For the believer, the inheritance is given, it has been promised with a seal which is our guarantee, and it has also been assured, once and forever, through our betrothal to Christ. The consummation of that is simply a formality of which we now await. The guarantee has been made, and the inheritance is forever secured for the people of God.

The chapter today anticipates the doctrine known as “eternal salvation.” Where there are seeming loopholes in any person’s salvation and the granting of the inheritance, the Bible completely closes them up through Christ.

What He has done is sufficient to save, but even more, what He has done, and who He is in relation to us, is our guarantee that we are saved and will remain that way. If there was another note and point of rejoicing that could surpass this idea and which could have ended the book of Numbers, I don’t know what it could have been.

The patterns and pictures of what Christ would do have been many, but to know that what He has done for us in them is assured for all eternity is like sprinkles on top of the ice cream in the cone.

The chapter and the book close out with the words that this account came from the Lord by the hand of Moses in the plains of Moab by the Jordan, across from Jericho.

As we saw, every word of that speaks of what God would do in Christ. The Lord is the Source. By the hand Moses, or “He who draws out,” anticipates Christ, because Christ is the right hand of God who accomplishes the tasks set before Him by the Father. He draws out the will of the Lord and embodies that will.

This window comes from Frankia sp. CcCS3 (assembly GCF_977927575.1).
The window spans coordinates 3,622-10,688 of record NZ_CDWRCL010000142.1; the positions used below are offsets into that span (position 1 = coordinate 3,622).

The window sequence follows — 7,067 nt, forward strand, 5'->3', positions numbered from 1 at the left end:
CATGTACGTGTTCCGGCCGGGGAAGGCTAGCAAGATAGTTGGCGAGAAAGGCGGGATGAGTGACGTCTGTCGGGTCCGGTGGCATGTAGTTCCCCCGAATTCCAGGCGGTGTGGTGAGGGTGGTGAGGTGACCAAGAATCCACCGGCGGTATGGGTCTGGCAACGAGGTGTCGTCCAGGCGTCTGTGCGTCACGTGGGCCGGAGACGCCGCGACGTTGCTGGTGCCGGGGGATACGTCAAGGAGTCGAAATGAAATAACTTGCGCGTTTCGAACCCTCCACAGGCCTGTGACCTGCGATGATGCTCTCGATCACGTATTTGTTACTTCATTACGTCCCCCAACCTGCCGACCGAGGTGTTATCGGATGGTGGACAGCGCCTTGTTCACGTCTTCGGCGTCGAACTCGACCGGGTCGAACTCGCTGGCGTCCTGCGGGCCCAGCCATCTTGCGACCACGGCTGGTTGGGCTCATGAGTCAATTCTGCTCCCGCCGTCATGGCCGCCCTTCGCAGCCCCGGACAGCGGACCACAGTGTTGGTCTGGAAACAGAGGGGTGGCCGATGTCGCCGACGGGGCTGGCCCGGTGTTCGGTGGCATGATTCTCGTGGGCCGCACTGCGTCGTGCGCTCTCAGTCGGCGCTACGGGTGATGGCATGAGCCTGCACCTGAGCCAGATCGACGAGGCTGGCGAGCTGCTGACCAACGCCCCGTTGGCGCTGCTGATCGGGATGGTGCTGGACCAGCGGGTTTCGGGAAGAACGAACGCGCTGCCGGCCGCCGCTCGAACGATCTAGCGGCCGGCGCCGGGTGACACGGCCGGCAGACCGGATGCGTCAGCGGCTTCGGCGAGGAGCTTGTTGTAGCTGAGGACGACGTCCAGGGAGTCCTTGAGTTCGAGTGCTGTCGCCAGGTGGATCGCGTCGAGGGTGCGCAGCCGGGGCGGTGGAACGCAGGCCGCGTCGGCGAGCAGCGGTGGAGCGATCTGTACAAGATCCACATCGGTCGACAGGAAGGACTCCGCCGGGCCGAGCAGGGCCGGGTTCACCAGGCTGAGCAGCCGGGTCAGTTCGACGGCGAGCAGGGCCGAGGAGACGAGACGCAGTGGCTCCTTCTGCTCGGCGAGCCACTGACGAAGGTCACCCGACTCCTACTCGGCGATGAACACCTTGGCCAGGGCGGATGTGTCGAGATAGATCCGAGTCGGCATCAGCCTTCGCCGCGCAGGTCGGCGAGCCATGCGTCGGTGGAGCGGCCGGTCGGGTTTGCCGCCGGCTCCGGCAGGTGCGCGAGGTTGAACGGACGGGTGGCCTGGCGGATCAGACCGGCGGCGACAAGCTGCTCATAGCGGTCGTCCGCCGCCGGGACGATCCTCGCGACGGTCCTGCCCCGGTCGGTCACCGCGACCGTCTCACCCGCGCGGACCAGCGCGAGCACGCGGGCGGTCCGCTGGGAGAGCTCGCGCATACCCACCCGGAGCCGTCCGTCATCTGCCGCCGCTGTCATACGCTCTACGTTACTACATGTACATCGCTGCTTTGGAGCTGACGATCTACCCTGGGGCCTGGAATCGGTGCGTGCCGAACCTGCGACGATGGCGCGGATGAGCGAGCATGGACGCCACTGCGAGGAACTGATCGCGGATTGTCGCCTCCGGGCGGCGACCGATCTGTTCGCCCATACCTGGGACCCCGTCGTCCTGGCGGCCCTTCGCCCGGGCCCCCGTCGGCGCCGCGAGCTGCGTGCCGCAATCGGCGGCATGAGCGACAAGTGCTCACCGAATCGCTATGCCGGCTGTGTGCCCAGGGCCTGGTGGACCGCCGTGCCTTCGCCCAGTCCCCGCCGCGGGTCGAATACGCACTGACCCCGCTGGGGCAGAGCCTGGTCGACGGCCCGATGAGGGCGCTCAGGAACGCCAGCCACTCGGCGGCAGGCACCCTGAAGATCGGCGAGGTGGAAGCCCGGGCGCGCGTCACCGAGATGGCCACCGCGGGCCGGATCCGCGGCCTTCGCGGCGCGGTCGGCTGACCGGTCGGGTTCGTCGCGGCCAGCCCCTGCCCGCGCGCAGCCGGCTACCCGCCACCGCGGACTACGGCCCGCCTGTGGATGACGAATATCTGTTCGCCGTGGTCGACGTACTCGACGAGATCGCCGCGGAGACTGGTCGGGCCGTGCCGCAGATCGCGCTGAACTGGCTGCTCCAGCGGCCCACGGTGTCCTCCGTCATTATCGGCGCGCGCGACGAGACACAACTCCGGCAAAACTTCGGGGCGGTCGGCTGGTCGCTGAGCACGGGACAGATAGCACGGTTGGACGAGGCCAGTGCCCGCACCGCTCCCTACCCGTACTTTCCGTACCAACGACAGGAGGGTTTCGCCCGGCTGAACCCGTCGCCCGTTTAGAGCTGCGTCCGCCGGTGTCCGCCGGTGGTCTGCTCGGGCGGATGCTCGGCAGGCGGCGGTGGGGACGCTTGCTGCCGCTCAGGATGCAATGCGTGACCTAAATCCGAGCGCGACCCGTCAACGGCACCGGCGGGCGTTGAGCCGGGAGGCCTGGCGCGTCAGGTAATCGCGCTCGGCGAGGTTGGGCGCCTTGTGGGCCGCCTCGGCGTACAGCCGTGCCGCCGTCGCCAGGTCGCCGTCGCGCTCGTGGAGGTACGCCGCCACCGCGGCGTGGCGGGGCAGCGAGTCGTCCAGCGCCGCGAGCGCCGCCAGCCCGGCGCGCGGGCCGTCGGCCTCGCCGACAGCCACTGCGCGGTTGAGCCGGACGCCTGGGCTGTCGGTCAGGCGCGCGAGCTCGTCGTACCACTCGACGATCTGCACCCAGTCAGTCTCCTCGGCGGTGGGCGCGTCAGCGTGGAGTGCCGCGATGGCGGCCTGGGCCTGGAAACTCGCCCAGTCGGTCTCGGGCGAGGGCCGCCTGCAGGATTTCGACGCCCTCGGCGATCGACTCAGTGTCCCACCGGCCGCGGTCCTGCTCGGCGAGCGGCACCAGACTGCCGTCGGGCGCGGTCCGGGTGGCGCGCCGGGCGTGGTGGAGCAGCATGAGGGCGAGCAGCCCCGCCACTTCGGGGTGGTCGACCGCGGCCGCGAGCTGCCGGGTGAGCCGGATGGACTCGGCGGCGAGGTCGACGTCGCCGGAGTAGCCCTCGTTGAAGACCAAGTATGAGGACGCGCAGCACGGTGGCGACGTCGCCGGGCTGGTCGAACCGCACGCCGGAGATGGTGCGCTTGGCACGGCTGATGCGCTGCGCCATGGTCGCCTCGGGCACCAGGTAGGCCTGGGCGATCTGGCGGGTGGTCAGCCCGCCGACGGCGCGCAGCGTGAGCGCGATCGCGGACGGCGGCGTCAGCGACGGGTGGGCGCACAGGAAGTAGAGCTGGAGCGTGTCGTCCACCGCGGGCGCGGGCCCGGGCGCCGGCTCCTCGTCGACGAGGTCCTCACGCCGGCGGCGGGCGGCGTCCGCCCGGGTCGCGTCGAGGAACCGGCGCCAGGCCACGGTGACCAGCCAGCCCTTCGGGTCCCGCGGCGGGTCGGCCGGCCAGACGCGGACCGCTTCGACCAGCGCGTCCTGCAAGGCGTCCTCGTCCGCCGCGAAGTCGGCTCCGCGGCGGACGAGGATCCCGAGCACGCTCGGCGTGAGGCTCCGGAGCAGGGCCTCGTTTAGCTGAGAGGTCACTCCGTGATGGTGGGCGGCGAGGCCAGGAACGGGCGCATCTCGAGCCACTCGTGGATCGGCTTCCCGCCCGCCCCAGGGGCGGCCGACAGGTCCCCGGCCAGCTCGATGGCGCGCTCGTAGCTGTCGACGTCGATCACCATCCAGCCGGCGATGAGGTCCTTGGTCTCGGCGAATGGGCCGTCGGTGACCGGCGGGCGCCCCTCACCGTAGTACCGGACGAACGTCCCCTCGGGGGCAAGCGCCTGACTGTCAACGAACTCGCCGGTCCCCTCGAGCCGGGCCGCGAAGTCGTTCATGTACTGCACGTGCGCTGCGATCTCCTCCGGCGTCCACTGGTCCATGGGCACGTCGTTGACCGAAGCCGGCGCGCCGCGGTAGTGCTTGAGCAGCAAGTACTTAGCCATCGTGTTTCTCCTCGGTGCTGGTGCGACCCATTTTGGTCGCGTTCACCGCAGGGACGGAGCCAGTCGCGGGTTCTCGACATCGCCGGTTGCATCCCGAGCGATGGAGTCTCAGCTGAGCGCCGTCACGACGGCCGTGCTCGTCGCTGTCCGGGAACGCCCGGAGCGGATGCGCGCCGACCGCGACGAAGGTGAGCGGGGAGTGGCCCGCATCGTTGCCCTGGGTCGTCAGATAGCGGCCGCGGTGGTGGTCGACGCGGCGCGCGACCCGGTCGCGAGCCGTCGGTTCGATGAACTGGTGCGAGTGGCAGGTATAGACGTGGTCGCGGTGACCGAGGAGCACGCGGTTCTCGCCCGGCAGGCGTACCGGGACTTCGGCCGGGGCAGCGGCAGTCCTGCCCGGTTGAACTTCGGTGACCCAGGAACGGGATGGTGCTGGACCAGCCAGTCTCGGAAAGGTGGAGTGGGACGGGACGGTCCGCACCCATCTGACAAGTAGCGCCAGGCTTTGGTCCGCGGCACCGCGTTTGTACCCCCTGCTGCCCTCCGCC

“In the plains of Moab” speak of the pledge, or surety – meaning the giving of the Holy Spirit – Who is From Father, which is the meaning of “Moab.”

This was said to be “by the Jordan,” meaning the Descender – the Lord Jesus (See Ephesians 4:9, 10). And in passing though Him, one is in Jericho, the Place of Fragrance. To pass through Christ is to pass into the promise of heaven, the place of the fragrance of the knowledge of God in Christ.

God, in His infinite wisdom, took us through pictures of rejection of Him by His people, to their sentencing of them by Him to die in the wilderness, to pictures of simply looking to Him in faith in that wilderness and being saved from the viper, and through so many other varied hints of temporary difficulty and yet anticipated glory.

And through it all, He brought them right to the border of the Land of Promise, right to the Descender Himself. And along with them, He also brought along the Gentile people of the world. All are standing at the border, and all are welcome to come in.

And to finish off His anticipatory look into the inheritance, He ends with a note of surety that the inheritance is, it will be, and it will never pass away. One must pity those who believe they can lose their salvation. They are stuck in a hopeless condition of constant failure intermixed with a trembling but uncertain hope.

The name Tselophekhad means “Shadow of Fear.” Because of his family situation, there was a shadow of fear hanging over the inheritance of God’s people. But in Christ, that shadow of fear is forever removed.

Christ did not come to provide us with eternal insecurity. And He did not come to offer us an inheritance that can be lost. Rather, we are betrothed to Him to ensure that the inheritance will never pass away. This is the message of God in Christ, and it is a marvelous, glorious part of His superior word.

Closing Verse: “And whatever you do, do it heartily, as to the Lord and not to men, 24 knowing that from the Lord you will receive the reward of the inheritance; for you serve the Lord Christ.” Colossians 3:23, 24

Next Week: Don’t be a clod, so to you I saith… The Word of God – The Basis of our Faith (First Doctrine Sermon)